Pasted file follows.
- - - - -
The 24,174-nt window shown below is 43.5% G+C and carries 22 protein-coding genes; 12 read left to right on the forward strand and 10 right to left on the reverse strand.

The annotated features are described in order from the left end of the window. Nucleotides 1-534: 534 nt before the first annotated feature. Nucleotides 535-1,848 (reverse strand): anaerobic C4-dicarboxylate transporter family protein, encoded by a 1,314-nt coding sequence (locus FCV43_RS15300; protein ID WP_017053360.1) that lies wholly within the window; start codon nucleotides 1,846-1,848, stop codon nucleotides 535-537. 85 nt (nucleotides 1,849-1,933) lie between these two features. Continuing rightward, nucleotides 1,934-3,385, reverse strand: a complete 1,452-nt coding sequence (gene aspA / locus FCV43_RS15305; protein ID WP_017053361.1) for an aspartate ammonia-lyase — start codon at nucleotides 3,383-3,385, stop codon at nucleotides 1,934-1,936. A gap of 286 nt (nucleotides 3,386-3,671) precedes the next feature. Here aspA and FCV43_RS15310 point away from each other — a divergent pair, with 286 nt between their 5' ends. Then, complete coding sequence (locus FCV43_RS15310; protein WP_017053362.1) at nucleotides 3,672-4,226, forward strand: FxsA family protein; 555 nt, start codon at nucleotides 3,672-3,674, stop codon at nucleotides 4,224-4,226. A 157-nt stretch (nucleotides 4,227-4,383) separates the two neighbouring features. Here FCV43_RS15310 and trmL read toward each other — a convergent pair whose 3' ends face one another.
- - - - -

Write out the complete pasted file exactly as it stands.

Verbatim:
The 24,174-nt window shown below is 43.5% G+C and carries 22 protein-coding genes; 12 read left to right on the forward strand and 10 right to left on the reverse strand.

The annotated features are described in order from the left end of the window. Nucleotides 1-534: 534 nt before the first annotated feature. Nucleotides 535-1,848 (reverse strand): anaerobic C4-dicarboxylate transporter family protein, encoded by a 1,314-nt coding sequence (locus FCV43_RS15300; protein ID WP_017053360.1) that lies wholly within the window; start codon nucleotides 1,846-1,848, stop codon nucleotides 535-537. 85 nt (nucleotides 1,849-1,933) lie between these two features. Continuing rightward, nucleotides 1,934-3,385, reverse strand: a complete 1,452-nt coding sequence (gene aspA / locus FCV43_RS15305; protein ID WP_017053361.1) for an aspartate ammonia-lyase — start codon at nucleotides 3,383-3,385, stop codon at nucleotides 1,934-1,936. A gap of 286 nt (nucleotides 3,386-3,671) precedes the next feature. Here aspA and FCV43_RS15310 point away from each other — a divergent pair, with 286 nt between their 5' ends. Then, complete coding sequence (locus FCV43_RS15310; protein WP_017053362.1) at nucleotides 3,672-4,226, forward strand: FxsA family protein; 555 nt, start codon at nucleotides 3,672-3,674, stop codon at nucleotides 4,224-4,226. A 157-nt stretch (nucleotides 4,227-4,383) separates the two neighbouring features. Here FCV43_RS15310 and trmL read toward each other — a convergent pair whose 3' ends face one another.